Women Have Better Credit Scores, But Lower Ratings Than Men

A new study shows that women have higher credit scores on average than men yet have lower average credit ratings than men. Why? Pay disparity between men and women is part of the reason but there also are other causes, according to a January study by Credit Sesame, a free Internet-based credit reporting agency.

Credit Sesame says that among its members, the average credit score for men is 630, compared to 621 for women. Also, Credit Sesame notes that men actually owe more on average than women; the average man in its database has debts totaling $25,225, while the average woman owes just $21,171.

How can men owe more and still have better credit scores? Income likely has a lot to do with it, says Linda Sherry, a spokesperson for Consumer Action, a nonprofit consumer advocacy and education organization. "We know that men have higher salaries than women, on average, for the same positions," Sherry says. "Those men may have more (ability) to take out more credit (than women)."

Credit Sesame adds that its statistics show men have lower debt-to-income ratios than women, which means that, while their debt is higher, their incomes are higher, too. Among its members, 23% of men report that they earn more than $75,000 a year. Only 18% of women say the same.

The cost of living also may be higher for women than it is for men. Women often have to pay more for similar products, says Melinda Opperman, a certified credit counselor and senior vice president for community outreach and industry relations at Springboard Nonprofit Consumer Credit Management, Inc. "Many products that are marketed 'just for women' are no different than products for men, but cost more," Opperman says. Doctors also tend to order more tests for women than they do for men. "All of these kinds of things add up, and leave women with less money to pay the credit card bills than their male counterparts," she adds.

Credit Sesame says women also tend to use more of the credit that's available to them than men do, with 59% of its female members using more than 70% of their available credit, compared to 57% of men who borrow that much. Meanwhile, 28% of men use less than 30% of their total credit, while only 25% of women do so.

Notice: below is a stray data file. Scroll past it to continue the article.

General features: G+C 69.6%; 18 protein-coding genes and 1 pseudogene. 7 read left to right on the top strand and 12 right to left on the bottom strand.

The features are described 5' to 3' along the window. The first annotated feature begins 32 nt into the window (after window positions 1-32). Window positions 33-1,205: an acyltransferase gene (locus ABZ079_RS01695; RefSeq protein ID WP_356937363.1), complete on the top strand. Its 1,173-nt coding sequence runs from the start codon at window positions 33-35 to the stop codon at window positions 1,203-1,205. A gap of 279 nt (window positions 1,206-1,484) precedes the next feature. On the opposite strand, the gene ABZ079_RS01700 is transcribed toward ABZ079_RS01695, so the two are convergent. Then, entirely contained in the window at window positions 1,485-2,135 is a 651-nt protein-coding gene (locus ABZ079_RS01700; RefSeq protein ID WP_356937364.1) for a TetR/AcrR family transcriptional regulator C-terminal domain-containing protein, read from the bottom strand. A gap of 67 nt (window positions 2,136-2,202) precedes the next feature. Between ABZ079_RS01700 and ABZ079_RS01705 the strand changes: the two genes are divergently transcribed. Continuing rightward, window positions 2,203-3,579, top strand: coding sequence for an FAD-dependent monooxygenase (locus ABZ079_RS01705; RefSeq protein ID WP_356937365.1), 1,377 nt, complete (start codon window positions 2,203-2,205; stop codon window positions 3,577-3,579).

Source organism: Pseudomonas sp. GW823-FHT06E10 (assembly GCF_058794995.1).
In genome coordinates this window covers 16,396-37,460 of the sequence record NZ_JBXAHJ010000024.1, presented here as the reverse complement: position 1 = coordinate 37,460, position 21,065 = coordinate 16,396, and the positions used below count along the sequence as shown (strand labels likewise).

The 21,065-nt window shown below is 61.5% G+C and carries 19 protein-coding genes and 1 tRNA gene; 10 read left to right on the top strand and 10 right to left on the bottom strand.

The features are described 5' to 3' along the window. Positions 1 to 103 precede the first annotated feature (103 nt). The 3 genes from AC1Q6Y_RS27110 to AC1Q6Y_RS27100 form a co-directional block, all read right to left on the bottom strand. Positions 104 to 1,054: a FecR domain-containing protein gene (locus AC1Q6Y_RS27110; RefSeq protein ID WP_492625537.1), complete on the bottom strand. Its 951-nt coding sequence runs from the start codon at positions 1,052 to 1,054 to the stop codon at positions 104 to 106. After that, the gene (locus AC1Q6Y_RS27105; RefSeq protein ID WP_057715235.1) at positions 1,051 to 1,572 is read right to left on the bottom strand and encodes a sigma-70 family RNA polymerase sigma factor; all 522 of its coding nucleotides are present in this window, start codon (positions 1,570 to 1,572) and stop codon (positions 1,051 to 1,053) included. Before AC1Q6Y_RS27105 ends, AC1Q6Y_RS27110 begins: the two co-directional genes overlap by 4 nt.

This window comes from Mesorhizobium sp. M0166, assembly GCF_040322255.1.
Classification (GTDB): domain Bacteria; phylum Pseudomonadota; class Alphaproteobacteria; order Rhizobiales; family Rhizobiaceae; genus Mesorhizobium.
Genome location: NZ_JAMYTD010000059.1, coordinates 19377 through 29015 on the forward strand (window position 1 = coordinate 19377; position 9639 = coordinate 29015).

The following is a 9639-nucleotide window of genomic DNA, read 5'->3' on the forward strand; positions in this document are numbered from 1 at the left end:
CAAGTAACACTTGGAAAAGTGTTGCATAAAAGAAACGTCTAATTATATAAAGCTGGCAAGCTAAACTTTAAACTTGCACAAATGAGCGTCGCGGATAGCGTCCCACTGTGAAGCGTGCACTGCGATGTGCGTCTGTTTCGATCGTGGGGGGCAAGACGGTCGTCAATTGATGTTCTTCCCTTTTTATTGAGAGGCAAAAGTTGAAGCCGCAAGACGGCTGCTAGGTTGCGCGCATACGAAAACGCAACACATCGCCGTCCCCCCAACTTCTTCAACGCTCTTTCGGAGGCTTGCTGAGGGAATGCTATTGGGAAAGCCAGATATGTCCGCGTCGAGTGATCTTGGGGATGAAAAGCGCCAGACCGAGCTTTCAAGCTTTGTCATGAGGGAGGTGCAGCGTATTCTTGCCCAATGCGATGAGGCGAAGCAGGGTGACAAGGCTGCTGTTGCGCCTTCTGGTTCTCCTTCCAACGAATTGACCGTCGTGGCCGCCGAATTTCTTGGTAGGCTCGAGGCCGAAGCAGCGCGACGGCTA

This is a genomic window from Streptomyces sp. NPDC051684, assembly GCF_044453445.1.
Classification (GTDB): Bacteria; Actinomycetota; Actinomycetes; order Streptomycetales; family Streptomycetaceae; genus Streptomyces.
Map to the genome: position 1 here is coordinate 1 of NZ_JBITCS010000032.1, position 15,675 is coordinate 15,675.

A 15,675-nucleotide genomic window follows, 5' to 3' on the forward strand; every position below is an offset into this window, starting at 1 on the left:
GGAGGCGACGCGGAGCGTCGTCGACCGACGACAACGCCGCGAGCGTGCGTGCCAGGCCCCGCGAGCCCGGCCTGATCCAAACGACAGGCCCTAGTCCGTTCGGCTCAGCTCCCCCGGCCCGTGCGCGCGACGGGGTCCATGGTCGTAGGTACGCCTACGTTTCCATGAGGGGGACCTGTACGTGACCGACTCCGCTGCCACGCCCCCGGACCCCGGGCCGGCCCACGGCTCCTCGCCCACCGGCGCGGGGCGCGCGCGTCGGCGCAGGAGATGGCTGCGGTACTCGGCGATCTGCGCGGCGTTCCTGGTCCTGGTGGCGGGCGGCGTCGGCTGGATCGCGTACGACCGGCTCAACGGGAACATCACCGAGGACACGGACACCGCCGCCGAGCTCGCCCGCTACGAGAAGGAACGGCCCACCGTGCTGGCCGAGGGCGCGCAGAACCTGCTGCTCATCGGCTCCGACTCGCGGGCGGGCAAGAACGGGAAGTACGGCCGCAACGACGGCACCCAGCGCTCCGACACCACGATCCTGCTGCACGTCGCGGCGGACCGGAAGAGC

Credit utilization – the amount of your credit card balances compared to your credit limits – is another important factor in your credit score. So the fact that men use less of their available credit is another reason for their higher credit scores.

Women also are more likely than men to have serious trouble managing their debt, according to the data. The report says 57% of men have no accounts in collections, while only 53% of women are free of this stain on their credit histories. Women are more likely than men to end up in a situation where their debt seems to have spiraled out of control. About 18% of women have five or more accounts in collections, compared to 14% of men who are in the same boat.

For both men and women, credit scores tend to improve with age. Still, in all age groups, men's scores are better than women's — and their advantage grows as they get older. According to Credit Sesame's data, men ages 35 to 44 have an average credit score of 623, while women in this age group have an average score of 614. By ages 55 to 64, men have pulled further ahead, with an average score of 661, compared to women's average score of 651. And men ages 65 and up are doing even better compared to their female peers: men in this group have an average score of 705, while women over 65 have an average score of 690.

The income gap could partly explain this trend, too. If men start out making more, their advantage will grow over the course of their careers as they get raises on a higher base salary.

It's also still the case that women are more likely than men to take time away from work to take care of their families.

That means men are more likely to have been working steadily throughout their careers, earning promotions and raises as they go, while women are more likely to have taken a few years off, worked part-time for a period, or deferred promotions to care for their kids or aging parents.

This article was written by a professional financial journalist for G.W. Sherwold and is not intended as legal or investment advice.

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